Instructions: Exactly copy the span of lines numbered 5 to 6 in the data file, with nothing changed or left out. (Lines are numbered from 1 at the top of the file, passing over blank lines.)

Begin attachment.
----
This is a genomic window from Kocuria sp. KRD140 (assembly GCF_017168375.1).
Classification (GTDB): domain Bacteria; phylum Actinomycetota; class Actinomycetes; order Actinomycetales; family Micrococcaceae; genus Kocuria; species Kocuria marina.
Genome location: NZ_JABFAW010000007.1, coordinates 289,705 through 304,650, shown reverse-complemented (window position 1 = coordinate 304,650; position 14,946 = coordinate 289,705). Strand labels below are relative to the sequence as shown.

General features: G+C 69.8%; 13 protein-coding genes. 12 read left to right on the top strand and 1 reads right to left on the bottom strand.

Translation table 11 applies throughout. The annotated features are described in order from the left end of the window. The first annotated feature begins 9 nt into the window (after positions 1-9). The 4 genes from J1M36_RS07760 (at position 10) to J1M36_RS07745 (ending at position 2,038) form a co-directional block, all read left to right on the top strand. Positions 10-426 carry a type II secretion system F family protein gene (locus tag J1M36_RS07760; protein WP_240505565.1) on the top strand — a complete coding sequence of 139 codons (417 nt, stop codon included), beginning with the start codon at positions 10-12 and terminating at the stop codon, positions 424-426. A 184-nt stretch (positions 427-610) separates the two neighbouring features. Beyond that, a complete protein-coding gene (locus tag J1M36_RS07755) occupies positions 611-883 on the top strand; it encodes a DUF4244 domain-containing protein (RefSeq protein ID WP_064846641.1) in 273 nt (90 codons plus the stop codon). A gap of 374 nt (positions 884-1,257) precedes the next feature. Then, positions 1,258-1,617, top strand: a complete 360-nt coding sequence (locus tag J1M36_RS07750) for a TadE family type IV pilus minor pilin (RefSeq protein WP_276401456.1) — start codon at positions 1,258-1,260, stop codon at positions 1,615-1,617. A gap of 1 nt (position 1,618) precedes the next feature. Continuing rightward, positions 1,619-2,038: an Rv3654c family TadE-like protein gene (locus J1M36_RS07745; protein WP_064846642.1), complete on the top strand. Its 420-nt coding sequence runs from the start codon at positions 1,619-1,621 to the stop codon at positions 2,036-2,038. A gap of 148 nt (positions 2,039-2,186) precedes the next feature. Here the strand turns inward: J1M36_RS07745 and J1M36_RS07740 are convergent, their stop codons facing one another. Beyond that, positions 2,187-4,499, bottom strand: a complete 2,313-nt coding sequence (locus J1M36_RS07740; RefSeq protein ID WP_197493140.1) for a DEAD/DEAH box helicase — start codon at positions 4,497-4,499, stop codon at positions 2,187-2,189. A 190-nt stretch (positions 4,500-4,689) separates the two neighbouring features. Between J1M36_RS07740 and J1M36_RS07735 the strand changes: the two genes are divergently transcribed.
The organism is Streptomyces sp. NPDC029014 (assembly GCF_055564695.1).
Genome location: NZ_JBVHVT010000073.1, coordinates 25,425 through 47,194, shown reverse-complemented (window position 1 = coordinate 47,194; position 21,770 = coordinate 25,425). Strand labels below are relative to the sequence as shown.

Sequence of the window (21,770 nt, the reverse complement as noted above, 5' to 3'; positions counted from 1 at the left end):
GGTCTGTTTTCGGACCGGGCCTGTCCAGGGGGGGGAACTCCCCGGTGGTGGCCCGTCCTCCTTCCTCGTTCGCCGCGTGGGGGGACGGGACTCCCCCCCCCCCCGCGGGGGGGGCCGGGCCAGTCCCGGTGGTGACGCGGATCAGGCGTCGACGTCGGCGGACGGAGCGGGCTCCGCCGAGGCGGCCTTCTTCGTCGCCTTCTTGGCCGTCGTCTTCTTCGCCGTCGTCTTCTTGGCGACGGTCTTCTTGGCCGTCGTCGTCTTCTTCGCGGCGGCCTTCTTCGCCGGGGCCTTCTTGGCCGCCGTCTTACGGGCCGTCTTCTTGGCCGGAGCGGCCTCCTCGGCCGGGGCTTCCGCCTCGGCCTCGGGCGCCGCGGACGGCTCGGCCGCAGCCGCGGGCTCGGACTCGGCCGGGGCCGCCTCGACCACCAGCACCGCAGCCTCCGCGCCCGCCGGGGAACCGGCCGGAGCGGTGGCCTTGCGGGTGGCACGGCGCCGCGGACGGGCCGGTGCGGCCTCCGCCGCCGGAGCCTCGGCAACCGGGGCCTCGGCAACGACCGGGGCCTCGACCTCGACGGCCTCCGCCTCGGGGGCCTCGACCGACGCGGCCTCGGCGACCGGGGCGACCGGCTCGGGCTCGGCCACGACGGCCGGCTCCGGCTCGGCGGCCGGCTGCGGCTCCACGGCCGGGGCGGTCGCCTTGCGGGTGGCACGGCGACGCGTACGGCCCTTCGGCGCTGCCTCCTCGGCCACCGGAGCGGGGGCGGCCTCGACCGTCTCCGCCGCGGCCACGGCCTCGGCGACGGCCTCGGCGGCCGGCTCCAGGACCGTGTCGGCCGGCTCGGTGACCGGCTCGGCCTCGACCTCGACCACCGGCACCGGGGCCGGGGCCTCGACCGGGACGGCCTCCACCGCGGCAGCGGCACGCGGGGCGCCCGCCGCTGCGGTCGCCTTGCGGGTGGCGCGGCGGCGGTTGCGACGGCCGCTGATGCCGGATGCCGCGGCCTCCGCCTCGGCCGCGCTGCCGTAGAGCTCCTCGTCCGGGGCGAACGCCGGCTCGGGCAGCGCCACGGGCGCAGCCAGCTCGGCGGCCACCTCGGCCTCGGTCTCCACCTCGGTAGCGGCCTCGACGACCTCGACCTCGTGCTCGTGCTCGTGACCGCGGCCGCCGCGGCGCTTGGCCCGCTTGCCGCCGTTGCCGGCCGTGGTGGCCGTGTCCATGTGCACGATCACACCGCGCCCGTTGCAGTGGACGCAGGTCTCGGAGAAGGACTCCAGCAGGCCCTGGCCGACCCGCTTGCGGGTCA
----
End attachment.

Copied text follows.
Translation table 11 applies throughout. The annotated features are described in order from the left end of the window. The first annotated feature begins 9 nt into the window (after positions 1-9). The 4 genes from J1M36_RS07760 (at position 10) to J1M36_RS07745 (ending at position 2,038) form a co-directional block, all read left to right on the top strand. Positions 10-426 carry a type II secretion system F family protein gene (locus tag J1M36_RS07760; protein WP_240505565.1) on the top strand — a complete coding sequence of 139 codons (417 nt, stop codon included), beginning with the start codon at positions 10-12 and terminating at the stop codon, positions 424-426. A 184-nt stretch (positions 427-610) separates the two neighbouring features. Beyond that, a complete protein-coding gene (locus tag J1M36_RS07755) occupies positions 611-883 on the top strand; it encodes a DUF4244 domain-containing protein (RefSeq protein ID WP_064846641.1) in 273 nt (90 codons plus the stop codon). A gap of 374 nt (positions 884-1,257) precedes the next feature. Then, positions 1,258-1,617, top strand: a complete 360-nt coding sequence (locus tag J1M36_RS07750) for a TadE family type IV pilus minor pilin (RefSeq protein WP_276401456.1) — start codon at positions 1,258-1,260, stop codon at positions 1,615-1,617. A gap of 1 nt (position 1,618) precedes the next feature. Continuing rightward, positions 1,619-2,038: an Rv3654c family TadE-like protein gene (locus J1M36_RS07745; protein WP_064846642.1), complete on the top strand. Its 420-nt coding sequence runs from the start codon at positions 1,619-1,621 to the stop codon at positions 2,036-2,038. A gap of 148 nt (positions 2,039-2,186) precedes the next feature. Here the strand turns inward: J1M36_RS07745 and J1M36_RS07740 are convergent, their stop codons facing one another. Beyond that, positions 2,187-4,499, bottom strand: a complete 2,313-nt coding sequence (locus J1M36_RS07740; RefSeq protein ID WP_197493140.1) for a DEAD/DEAH box helicase — start codon at positions 4,497-4,499, stop codon at positions 2,187-2,189. A 190-nt stretch (positions 4,500-4,689) separates the two neighbouring features. Between J1M36_RS07740 and J1M36_RS07735 the strand changes: the two genes are divergently transcribed.
The organism is Streptomyces sp. NPDC029014 (assembly GCF_055564695.1).